Increasing Incidence of Neural Tube Defects?
National Audit of Neural Tube Defects in Ireland in 2009 – 2011 Suggests Reversal of Previous Trend
Researchers at the HSE Health Intelligence Unit, associated hospitals and the UCD Centre for Human Reproduction at the Coombe Women & Infants University Hospital have conducted a detailed study of the incidence of neural tube defects within the Republic of Ireland for the period 2009 – 2011.
This comprehensive national audit over three years found that the incidence of neural tube defects (NTDs) increased slightly during the period studied, reversing the trend of the previous ten years.
Neural tube defects are major congenital anomalies which result in conditions such as anencephaly, spina bifida and encephalocoele. These conditions have a profound impact on the individual born with a NTD and their families, and represent a substantial economic cost to the health services. Up to 70% of NTD are preventable through adequate peri-conceptional intake of folic acid by the mother-to-be.
The study published in the Journal of Public Health examined almost 226,000 births between 2009 and 2011 in all maternity hospitals nationally and paediatric hospitals which provide care for children with spina bifida in Ireland. A total of 236 NTD’s were identified giving an incidence of 1.04/1,000 births, increasing from 0.92/1,000 in 2009 to 1.17/1,000 in 2011. The three year trend is a reverse of the decline in incidence of NTD over the previous ten years.
The audit provides the most up-to-date information on the incidence of NTD in Ireland and reveals regional variation across the country, with the incidence of NTDs lower in Dublin than outside the capital. This variation across the country combined with the apparent reversal of the previous downward trend from 2009 could suggest that socio-economic factors are at play.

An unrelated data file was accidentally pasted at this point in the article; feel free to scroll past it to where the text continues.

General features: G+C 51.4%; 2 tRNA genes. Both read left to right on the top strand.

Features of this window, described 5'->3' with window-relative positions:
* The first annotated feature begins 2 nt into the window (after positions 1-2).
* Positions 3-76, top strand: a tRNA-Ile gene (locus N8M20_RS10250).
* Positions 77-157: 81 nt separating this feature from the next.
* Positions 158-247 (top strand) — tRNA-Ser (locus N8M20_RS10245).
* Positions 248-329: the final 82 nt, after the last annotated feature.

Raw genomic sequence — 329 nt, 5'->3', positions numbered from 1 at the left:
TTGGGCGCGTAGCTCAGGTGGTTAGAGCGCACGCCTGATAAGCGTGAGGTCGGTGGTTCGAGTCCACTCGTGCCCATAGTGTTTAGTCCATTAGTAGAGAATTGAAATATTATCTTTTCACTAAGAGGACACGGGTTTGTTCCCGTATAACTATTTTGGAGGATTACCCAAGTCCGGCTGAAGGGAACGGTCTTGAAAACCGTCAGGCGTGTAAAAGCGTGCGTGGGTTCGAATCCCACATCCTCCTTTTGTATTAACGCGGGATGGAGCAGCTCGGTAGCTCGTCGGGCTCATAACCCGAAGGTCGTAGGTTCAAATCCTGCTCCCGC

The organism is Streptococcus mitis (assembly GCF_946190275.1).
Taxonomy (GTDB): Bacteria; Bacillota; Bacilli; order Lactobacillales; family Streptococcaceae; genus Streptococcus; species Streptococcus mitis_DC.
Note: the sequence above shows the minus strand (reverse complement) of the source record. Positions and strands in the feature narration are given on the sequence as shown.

Professor Michael Turner, UCD Professor of Obstetrics & Gynaecology at the UCD Centre for Human Reproduction, Coombe Womens & Infants University Hospital noted,
These findings are important because NTDs are one of the few preventable congenital anomalies and in Ireland the health burden for the child and the family is considerable.
The study also demonstrates that the rate of NTDs was significantly higher among Irish mothers compared with non-Irish mothers, confirming the historical higher risk which is in part related to methylenetetrahydrofolate reductase (MTHFR) polymorphism.
Given this higher risk of NTD and that many of these congenital anomalies are preventable with adequate pre-conceptional intake of folic acid, the report authors recommend an urgent review of public health policy on folic acid fortification, folic acid supplementation and pre-conceptional care in Ireland in the primary prevention of NTD.
Neural tube defects in the Republic of Ireland in 2009–11 [Link]
R. McDonnell1, V. Delany1,M.T. O’Mahony2, C.Mullaney3, B. Lee4,M.J. Turner41 Health Intelligence Unit, Health Service Executive, Dr Steevens Hospital, Dublin 8, Ireland2 Department of Public Health, Health Service Executive, Block 8, St Finbar’s Hospital, Douglas Road, Cork, Ireland3 Department of Public Health, Health Service Executive, Lacken, Dublin Road, Kilkenny, Ireland4 UCD Centre for Human Reproduction, Coombe Women and Infants University Hospital, Cork Street, Dublin 8, Ireland